Cape Town LambSteven Raichlen
When I visited Cape Town, South Africa, I felt like I was making a pilgrimage to the birhtplace of barbecue. After all, it was not far from here that archaeologists discovered the remains of fire built by distant human ancestors over one million years ago.
Well since then, South Africans have had lot of practice in the art of barbecue and they’re equally at home grilling wild game as they are smoke roasting a whole leg of lamb.
The leg of lamb is seasoned with ginger and garlic and spit-roasted in a wood burning grill for an added wood smoke flavor.
More Lamb Recipes:
- Moroccan Lamb Shoulder With Tomatoes And Peppers
- Smoke-Roasted Leg Of Lamb Provencale
- Korean-Style Butterflied Leg Of Lamb
Cape Town Lamb
- Yield: Serves 12
- Method: Indirect grilling
- Equipment: Logs for building a wood fire or 3 cups wood chunks
For the lamb:
- 1 bone-in leg of lamb (6 to 8 pounds), trimmed of any papery skin
- 6 cloves of garlic, cut into thin slivers
- 6 thin slices peeled fresh ginger, cut into thin slivers
For the glaze:
- 1/4 cup Worcestershire sauce
- 1/4 cup soy sauce
- 1/4 cup firmly packed brown sugar
- 3 tablespoons Dijon mustard
- 2 tablespoons hot Chinese-style mustard, or 1 tablespoon dry mustard
- 3 tablespoons fresh lemon juice
- 3 tablespoons vegetable oil
- 3 cloves garlic, minced
- 1 tablespoon minced peeled fresh ginger
- Salt and freshly ground pepper
Step 1: Prepare the lamb: Using the tip of a sharp paring knife, make slits about an inch deep all over the surface of the lamb. Insert a sliver each of garlic and ginger into each slit. Place the lamb in a nonreactive roasting pan and set aside while you prepare the glaze.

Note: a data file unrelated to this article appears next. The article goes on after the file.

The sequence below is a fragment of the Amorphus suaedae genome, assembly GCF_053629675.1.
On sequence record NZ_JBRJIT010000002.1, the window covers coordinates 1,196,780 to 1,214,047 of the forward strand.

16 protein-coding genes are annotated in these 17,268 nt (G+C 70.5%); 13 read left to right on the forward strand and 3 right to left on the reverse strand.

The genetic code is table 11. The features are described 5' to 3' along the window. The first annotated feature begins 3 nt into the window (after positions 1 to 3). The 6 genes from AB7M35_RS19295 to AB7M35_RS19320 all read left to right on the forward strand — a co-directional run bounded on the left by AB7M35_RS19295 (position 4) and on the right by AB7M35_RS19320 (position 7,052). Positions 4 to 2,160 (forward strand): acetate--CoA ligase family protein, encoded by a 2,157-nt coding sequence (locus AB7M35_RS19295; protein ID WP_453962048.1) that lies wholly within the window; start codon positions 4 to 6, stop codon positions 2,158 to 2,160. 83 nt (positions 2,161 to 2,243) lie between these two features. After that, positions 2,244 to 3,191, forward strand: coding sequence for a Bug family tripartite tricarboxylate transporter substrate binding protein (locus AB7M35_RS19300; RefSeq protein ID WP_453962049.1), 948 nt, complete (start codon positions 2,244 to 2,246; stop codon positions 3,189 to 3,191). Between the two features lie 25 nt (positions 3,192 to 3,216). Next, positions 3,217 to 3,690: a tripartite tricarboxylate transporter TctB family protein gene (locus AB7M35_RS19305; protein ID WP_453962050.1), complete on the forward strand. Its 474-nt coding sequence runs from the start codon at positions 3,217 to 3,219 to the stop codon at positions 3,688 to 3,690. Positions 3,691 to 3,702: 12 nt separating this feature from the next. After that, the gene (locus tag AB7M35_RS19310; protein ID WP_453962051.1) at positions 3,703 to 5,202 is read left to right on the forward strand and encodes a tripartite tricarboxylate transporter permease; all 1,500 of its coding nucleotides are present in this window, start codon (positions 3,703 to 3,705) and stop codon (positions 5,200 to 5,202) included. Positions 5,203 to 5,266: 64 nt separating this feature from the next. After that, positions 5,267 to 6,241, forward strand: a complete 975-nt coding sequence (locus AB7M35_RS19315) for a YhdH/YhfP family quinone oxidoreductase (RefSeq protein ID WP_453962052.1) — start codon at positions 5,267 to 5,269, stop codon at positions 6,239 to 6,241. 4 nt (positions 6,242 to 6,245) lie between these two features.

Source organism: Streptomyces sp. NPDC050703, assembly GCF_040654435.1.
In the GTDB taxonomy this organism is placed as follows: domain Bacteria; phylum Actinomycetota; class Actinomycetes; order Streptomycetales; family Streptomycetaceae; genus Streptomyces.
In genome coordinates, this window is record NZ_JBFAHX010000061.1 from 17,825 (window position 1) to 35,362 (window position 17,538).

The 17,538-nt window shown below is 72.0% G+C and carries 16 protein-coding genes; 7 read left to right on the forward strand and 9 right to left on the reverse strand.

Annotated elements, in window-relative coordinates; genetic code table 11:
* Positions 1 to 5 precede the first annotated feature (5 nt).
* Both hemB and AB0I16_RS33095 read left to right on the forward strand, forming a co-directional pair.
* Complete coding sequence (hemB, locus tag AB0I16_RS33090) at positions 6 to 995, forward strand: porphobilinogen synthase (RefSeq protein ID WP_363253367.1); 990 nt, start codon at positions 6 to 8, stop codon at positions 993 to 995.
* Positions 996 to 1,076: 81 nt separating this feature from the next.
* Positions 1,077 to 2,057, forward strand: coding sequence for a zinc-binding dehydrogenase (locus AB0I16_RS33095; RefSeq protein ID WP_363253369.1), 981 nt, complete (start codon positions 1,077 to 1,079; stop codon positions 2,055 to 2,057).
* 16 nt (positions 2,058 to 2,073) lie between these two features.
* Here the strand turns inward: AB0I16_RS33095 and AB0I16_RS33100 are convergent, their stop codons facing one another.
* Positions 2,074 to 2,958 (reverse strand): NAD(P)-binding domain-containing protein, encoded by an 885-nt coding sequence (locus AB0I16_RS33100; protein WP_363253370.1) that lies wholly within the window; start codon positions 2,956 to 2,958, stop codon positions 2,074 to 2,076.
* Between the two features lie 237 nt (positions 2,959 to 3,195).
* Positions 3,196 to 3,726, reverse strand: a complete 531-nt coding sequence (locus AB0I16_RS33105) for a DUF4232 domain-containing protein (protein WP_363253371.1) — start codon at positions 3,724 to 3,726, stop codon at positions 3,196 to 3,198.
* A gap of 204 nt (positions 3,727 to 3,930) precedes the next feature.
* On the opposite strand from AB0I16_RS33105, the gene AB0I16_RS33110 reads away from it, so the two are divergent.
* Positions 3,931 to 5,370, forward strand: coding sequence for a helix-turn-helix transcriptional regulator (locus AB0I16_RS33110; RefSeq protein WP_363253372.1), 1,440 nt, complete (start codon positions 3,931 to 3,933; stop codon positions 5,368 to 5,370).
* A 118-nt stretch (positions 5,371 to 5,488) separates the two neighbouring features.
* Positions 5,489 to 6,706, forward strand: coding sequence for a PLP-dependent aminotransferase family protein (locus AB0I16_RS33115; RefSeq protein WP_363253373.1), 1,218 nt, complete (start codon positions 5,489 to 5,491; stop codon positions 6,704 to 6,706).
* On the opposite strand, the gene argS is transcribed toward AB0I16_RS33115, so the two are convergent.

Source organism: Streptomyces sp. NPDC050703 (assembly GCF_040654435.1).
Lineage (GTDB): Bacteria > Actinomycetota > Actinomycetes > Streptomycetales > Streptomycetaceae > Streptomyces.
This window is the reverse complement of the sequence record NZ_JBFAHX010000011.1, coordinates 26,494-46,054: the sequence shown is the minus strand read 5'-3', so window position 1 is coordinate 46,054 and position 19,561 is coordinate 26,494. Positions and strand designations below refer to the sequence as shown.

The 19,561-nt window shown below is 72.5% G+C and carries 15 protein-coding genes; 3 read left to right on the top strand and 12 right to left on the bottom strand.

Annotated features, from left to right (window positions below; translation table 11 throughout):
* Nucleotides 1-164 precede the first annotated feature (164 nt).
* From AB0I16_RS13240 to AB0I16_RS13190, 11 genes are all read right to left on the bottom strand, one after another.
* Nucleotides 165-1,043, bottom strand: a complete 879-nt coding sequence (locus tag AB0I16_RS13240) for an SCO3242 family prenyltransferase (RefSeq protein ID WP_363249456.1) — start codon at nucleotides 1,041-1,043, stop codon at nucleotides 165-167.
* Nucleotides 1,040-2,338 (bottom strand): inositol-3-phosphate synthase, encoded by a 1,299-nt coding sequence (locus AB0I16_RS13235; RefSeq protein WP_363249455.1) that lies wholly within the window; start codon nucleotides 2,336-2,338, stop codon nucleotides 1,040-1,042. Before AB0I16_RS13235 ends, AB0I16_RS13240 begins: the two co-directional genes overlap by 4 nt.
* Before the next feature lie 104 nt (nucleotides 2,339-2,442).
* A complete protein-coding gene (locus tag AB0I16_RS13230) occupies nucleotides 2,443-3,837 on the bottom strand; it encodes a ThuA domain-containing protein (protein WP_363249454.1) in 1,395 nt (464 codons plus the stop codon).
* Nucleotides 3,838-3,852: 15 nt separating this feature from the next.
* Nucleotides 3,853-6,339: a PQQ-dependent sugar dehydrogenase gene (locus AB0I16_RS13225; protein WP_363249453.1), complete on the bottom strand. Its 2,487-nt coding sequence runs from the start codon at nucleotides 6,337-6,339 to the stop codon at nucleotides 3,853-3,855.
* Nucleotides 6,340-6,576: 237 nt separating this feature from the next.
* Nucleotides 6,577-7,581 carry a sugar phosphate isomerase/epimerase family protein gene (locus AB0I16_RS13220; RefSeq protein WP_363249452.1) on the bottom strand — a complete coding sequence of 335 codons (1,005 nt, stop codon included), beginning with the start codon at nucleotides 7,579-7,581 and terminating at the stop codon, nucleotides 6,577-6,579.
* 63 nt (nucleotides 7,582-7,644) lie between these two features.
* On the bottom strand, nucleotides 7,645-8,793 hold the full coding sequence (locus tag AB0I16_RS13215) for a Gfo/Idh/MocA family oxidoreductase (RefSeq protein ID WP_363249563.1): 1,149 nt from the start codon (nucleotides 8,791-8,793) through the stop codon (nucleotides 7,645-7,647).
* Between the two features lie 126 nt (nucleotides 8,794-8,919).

Step 2: Make the glaze: Combine the Worcestershire sauce, soy sauce, brown sugar, Dijon and Chinese-style mustards, lemon juice, oil, and minced garlic and ginger in a small, heavy saucepan and bring to a boil over medium heat, stirring to dissolve the sugar. Cook the glaze until thick and syrupy, about 3 minutes, stirring frequently to prevent sticking. Remove the glaze from the heat and taste for seasoning, adding salt and pepper as necessary. Let cool to room temperature.
Step 3: Pour half of the cooled glaze over the lamb in the roasting pan, brushing to coat it on all sides. Cover and let marinate, in the refrigerator, for 3 to 8 hours (the longer the better). Refrigerate the remaining glaze, covered.
Step 4: Set up the grill for indirect grilling (preferably, you’ll have built a wood fire; let it burn down to glowing embers), place a large drip pan in the center, and preheat the grill to medium. Toss the wood chips on the coals.
Step 5: When ready to cook, place the lamb on the hot grate over the drip pan and cover the grill. Cook the lamb until done to taste, 1 to 1-1/4 hours for rare (internal temperature of 120 to 125 degrees); 1-1/2 to 1-3/4 hours for medium-rare (130 to 135 degrees); 2 hours for medium (145 to 150 degrees). Start brushing the lamb with the remaining glaze during the last 45 minutes of grilling, brushing it two or three times. If using a charcoal grill, you’ll need to add 10 to 12 fresh coals to each side every hour.
Step 6: Transfer the lamb to a cutting board and brush it one last time with glaze, then let rest for 10 minutes before carving. While the lamb rests, heat any remaining glaze to serve as a sauce with the lamb.